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Working group Geoarchaeology, Coastal Geomor-phology and Geochronology (Prof. Helmut Brückner)

The main research objectives of the working group are related to coastal morphodynamics. Based on investigations on coastal geomorphology and coastal sedimentary archives, we aim at reconstructing the natural evolution of coastlines throughout the last millennia in numerous projects (coastal geomorphology & quaternary sciences). Particular emphasis is also laid on human-environment interactions, particularly at the coast but also in terrestrial environments (geoarchaeology & coastal hazards). Sedimentological and geochemical analyses are carried out in the Laboratory for Physical Geography (click here for the homepage of the lab) of the Institute of Geography, which is providing equipment for a wide range of analyses and methods. In addition, the working group operates the Cologne Luminescence Lab (click here for the homepage of the CLL), which is mainly focusing on the application and development of luminescence dating techniques. Further research concentrates on establishing chronologies of Pleistocene river terraces along the Moselle and Meuse using cosmogenic nuclides (geochronology). Research areas include the coasts of the Mediterranean (Spain, Morocco, Turkey, Greece, Italy), the Black Sea (Russia, Ukraine, Georgia), the Arabian Peninsula (Saudi Arabia, Qatar), Southeast Asia and Australia (Thailand, Philippines, northern Western Australia, Myanmar) and the Caribbean (Bonaire).

Coastal Geomorphology

A main research focus lies on coastal geomorphology and coastal geomorphdynamics worldwide, including historical, Holocene and Pleistocene time scales. Research objectives usually comprise reconstructions of the coastal evolution, deciphering the significance of different morphodynamic processes, and understanding the impact of sea-level fluctuation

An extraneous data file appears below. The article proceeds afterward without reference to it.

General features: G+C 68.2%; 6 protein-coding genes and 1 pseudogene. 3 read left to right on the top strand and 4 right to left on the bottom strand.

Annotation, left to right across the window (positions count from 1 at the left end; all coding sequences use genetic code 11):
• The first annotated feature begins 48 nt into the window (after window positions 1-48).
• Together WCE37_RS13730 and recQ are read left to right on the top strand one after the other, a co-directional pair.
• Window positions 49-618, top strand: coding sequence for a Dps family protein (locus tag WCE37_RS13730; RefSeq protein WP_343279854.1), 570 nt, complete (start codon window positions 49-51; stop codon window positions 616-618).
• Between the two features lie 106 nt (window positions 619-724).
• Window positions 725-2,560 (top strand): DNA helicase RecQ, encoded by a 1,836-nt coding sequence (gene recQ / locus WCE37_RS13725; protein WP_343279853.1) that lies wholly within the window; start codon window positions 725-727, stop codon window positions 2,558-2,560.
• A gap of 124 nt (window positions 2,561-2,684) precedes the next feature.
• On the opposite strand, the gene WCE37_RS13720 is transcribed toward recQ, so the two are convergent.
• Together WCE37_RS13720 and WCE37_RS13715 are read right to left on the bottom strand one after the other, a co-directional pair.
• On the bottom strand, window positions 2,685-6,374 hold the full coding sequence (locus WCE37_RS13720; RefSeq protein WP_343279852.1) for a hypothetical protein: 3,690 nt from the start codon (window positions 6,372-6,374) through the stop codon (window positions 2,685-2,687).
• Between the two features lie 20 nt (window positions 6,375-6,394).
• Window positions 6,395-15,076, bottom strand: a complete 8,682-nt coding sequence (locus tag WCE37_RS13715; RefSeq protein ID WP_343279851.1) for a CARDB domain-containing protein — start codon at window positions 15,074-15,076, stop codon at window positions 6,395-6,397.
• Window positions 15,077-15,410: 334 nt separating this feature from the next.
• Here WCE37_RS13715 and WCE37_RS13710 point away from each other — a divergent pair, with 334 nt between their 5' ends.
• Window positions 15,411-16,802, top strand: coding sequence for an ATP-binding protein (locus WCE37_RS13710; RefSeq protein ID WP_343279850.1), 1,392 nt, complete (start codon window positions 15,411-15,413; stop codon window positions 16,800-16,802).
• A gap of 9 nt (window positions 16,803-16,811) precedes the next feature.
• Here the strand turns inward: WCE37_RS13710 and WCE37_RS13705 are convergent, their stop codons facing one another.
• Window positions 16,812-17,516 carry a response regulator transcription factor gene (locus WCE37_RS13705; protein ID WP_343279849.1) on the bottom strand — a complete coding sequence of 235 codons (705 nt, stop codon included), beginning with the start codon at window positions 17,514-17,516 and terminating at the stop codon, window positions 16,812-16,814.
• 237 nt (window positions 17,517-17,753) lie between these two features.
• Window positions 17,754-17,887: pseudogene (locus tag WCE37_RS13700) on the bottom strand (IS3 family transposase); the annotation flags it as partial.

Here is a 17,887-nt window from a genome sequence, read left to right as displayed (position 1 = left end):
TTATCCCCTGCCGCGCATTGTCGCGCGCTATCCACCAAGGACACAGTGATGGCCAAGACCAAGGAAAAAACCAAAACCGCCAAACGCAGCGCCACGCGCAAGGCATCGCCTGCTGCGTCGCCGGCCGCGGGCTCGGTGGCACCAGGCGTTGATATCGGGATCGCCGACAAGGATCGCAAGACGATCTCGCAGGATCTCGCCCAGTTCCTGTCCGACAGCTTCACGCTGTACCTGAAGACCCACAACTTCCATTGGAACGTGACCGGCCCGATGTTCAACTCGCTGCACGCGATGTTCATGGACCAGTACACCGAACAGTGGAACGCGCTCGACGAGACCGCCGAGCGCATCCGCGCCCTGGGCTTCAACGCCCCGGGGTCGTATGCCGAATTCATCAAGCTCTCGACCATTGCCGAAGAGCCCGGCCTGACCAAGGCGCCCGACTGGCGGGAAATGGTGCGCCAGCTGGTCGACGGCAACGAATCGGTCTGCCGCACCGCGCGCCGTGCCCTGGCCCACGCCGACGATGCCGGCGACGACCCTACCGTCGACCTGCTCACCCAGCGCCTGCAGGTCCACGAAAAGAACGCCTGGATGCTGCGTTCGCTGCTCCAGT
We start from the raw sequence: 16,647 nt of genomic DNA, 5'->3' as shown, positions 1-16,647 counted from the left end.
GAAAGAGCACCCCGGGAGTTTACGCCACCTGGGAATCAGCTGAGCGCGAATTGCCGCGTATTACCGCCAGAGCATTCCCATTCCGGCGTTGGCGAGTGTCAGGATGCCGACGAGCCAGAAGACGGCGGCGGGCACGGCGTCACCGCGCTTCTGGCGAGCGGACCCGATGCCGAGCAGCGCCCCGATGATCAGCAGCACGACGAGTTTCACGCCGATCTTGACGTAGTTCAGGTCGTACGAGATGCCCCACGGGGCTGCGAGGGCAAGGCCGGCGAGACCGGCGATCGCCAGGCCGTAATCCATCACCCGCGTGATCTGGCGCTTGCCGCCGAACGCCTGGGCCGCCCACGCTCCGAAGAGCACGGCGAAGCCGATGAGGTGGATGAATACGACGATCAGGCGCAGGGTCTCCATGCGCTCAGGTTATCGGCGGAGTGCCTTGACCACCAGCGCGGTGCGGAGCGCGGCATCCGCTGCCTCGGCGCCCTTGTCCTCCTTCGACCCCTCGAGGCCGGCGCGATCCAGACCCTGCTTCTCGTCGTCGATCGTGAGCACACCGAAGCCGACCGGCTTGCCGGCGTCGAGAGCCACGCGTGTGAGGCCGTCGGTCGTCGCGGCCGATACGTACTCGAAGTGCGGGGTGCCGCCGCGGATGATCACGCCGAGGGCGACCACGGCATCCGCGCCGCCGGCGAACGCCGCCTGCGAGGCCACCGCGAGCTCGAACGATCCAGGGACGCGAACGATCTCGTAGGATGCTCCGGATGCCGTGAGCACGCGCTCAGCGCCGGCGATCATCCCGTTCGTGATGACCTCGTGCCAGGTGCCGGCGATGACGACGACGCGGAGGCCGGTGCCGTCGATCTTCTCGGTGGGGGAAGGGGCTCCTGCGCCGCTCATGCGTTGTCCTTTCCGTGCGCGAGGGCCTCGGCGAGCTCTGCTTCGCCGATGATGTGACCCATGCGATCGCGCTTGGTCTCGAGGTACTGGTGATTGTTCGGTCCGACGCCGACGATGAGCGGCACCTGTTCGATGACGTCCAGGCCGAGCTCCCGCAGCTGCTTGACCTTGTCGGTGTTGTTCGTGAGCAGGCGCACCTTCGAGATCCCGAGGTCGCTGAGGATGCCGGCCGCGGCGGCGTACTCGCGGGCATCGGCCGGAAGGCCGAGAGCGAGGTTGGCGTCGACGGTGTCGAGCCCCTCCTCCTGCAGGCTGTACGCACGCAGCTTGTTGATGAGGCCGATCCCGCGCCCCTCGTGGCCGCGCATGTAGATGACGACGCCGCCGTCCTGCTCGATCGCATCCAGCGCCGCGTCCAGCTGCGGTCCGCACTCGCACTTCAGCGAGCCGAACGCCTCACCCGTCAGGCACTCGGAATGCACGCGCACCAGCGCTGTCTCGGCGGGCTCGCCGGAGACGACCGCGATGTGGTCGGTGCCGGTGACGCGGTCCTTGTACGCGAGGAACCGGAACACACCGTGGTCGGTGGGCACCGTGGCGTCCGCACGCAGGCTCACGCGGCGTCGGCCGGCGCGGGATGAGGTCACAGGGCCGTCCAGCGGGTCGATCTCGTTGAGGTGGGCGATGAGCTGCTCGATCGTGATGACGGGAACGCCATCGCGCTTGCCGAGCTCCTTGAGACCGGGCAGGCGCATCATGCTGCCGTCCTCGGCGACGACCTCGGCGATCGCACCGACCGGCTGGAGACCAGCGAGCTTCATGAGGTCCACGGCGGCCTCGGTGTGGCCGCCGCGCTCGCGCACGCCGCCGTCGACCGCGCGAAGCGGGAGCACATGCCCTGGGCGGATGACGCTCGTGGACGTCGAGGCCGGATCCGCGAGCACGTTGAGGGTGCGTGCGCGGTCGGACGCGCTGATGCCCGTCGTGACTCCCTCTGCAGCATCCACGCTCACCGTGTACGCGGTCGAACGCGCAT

The reconstruction of past landscapes particularly in the periphery of ancient coastal settlements represents a particular focus of the working group, usually in close cooperation with and in the context of archaeological surveys and excavations. In many cases, these interdisciplinary studies aim at understanding the influence of natural coastal and palaeoenvironmental changes on the development of these settlements (e.g., the siltation of ancient harbour sites) and deciphering the human impact on geomorphodynamics and landscape evolution (e.g., increased soil erosion). The working group participates in the CRC 806 „Our Way to Europe“ (for the homepage of the CRC 806 click here).


Deciphering the dynamics of landscape evolution on different time scales requires the application of geochronological methods. Different dating techniques have the potential to determine the time of sediment deposition and the evolution of landforms. A particular focus of the working group is the application and development of luminescence dating techniques (Cologne Luminescence Lab). In addition to the research in coastal environments, since 2016 the CLL investigates the development of dating approaches that aim at extending the dating limit of luminescence techniques within the CRC 1211 "Evolution at the Dry Limit" (for the homepage of the CRC 1211 click here). Likewise, investigations on the chronology of Pleistocene river terraces using cosmogenic nuclides are carried out along the Moselle and Meuse (click here for further information).

Coastal Hazards

Further ongoing research concentrates on coastal hazards, particularly tsunamis and tropical cyclones. Research projects include investigations on the impact of modern tsunamis and storms (e.g., Indian Ocean Tsunami 2004, Typhoon Haiyan 2013) on the coastal geomorphology and sedimentology, as well as on frequency/magnitude patterns of these events based on geological records.